Connect with us

Hi, what are you looking for?

CleanTechnica

Batteries

1st Solar Electric Cars For Consumers To Come From Lightyear?

Lightyear is an electric car company in The Netherlands whose mission is to develop, manufacture and sell solar-powered cars that will accelerate the electric car revolution by eliminating one of the biggest drawbacks — the lack of charging infrastructure.

Originally published on Gas2.

Lightyear is an electric car company in The Netherlands whose mission is to develop, manufacture and sell solar-powered cars that will accelerate the electric car revolution by eliminating one of the biggest drawbacks — the lack of charging infrastructure.

The company claims only 3% of people in the world live within 100 kilometers of a public charging station. EV charging infrastructure is improving, but not nearly fast enough to allow electric cars to be the mainstream choice in time to have maximum positive impact on the pace of global warming.

The company gets its name from the distance light travels in one year — 9.5 trillion kilometers. That’s apparently how far people on earth drive their vehicles every year. Lightyear’s goal is to get to the point as quickly as possible where the total miles driven in electric cars equals one light year.

By covering the surface of its cars with solar cells and using advanced aerodynamics together with aggressive lightweighting techniques, Lightyear says its cars will be able to drive 400 to 800 kilometers on a full battery charge.

In sunny places like Hawaii, solar power could allow a driver to go up to 20,000 kilometers without ever plugging in. In Amsterdam, 10,000 kilometers a year is possible. The cars will also be able to recharge using household current and a standard 3.7 kW charger.

Lightyear is still in the concept phase. It hopes to build 10 cars by 2019. Early adopters can reserve one today with a deposit of €19,000. Cost of the completed cars is said to be €119,000. That’s a chunk of change for unproven technology and an unknown product.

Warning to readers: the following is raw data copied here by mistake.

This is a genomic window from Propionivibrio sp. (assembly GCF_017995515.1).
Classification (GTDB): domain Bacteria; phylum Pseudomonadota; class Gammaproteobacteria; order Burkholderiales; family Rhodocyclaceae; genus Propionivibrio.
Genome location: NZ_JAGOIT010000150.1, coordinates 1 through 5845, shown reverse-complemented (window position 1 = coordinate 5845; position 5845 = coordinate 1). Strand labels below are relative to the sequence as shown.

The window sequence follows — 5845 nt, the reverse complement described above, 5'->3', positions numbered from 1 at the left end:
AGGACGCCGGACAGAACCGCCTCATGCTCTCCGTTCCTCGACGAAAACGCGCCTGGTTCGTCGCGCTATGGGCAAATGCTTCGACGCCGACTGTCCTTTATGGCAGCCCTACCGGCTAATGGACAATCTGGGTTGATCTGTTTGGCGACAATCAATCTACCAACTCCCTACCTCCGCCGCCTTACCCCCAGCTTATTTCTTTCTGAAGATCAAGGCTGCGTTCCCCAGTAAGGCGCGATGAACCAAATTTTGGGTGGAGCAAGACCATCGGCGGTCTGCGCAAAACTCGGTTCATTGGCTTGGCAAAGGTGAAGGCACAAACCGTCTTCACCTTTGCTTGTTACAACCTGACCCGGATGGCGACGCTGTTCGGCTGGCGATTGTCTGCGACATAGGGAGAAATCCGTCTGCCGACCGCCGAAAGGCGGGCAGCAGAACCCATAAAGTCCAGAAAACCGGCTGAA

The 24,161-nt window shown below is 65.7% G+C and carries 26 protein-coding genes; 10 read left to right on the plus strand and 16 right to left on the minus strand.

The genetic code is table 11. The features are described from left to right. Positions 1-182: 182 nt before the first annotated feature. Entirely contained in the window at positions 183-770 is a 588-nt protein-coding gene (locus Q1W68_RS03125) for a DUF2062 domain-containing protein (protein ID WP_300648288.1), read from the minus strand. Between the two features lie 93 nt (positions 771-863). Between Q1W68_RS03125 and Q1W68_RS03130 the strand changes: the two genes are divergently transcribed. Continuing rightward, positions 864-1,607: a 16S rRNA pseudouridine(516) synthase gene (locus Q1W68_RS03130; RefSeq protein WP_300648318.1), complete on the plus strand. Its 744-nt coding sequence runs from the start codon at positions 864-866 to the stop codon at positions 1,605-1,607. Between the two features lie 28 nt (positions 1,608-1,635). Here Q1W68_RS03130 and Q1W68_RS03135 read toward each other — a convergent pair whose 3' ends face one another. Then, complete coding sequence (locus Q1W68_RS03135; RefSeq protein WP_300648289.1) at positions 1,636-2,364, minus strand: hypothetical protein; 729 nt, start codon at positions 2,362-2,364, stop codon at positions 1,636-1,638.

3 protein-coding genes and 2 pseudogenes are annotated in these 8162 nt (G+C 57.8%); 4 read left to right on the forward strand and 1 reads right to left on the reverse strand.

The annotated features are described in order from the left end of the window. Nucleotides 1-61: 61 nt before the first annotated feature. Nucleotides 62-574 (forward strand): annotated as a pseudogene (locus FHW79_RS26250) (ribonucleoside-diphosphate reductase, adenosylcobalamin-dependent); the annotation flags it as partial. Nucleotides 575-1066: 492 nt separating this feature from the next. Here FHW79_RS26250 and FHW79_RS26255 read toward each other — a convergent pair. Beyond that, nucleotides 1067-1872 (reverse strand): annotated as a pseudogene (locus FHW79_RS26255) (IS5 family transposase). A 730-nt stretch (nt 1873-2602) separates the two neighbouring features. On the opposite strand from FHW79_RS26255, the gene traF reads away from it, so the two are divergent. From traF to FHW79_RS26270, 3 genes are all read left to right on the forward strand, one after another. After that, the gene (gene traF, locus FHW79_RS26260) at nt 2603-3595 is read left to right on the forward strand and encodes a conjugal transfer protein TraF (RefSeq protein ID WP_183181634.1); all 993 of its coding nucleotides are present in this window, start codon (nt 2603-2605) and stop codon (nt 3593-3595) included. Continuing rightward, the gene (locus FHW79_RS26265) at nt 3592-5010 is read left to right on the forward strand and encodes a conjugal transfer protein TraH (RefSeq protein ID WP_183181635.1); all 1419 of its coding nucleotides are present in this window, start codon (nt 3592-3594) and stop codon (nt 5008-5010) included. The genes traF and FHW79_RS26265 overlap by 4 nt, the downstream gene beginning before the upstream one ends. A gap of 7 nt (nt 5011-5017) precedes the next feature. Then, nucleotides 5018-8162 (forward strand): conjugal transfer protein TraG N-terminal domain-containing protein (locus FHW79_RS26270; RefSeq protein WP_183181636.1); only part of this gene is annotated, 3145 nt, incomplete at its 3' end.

Charging infrastructure is indeed one of the biggest hurdles standing in the way of mass adoption of electric cars. The fear of being stuck far from home with a flat battery is a real issue for many people who would otherwise be happy to drive an electric car. Whether solar-powered cars are the answer to that problem remains to be seen.

Toyota is now offering a solar roof on the Prius Prime that uses solar cells manufactured by Panasonic. Tesla is moving rapidly toward making glass roofs available on all its cars. With is close partnership with Panasonic in the Gigafactory project, there’s a good chance that solar-powered Teslas will be offered in the near future.

The Lightyear idea makes a lot of sense. Whether it will be commercially viable remains to be seen.

RelatedSolar Cars — In Depth

Source: Futurism

 
Appreciate CleanTechnica’s originality? Consider becoming a CleanTechnica Member, Supporter, Technician, or Ambassador — or a patron on Patreon.
 
 

Advertisement
 
Have a tip for CleanTechnica, want to advertise, or want to suggest a guest for our CleanTech Talk podcast? Contact us here.

Written By

Steve writes about the interface between technology and sustainability from his homes in Florida and Connecticut or anywhere else the Singularity may lead him. You can follow him on Twitter but not on any social media platforms run by evil overlords like Facebook.

Comments

You May Also Like

Cars

Kia EV6 lands in hot, 24% BEV share market!

Clean Transport

Tesla, as we caught wind of and covered many months ago, is starting to open up its Superchargers to non-Tesla electric vehicles. The first...

Cars

This article is part of a short series. You can find Part 1 here, Part 2 here, and Part 3 here. How Far We’ve...

Cars

This article is part of a short series on the history of electric vehicles. You can find Part 1 here and Part 2 here....

Copyright © 2021 CleanTechnica. The content produced by this site is for entertainment purposes only. Opinions and comments published on this site may not be sanctioned by and do not necessarily represent the views of CleanTechnica, its owners, sponsors, affiliates, or subsidiaries.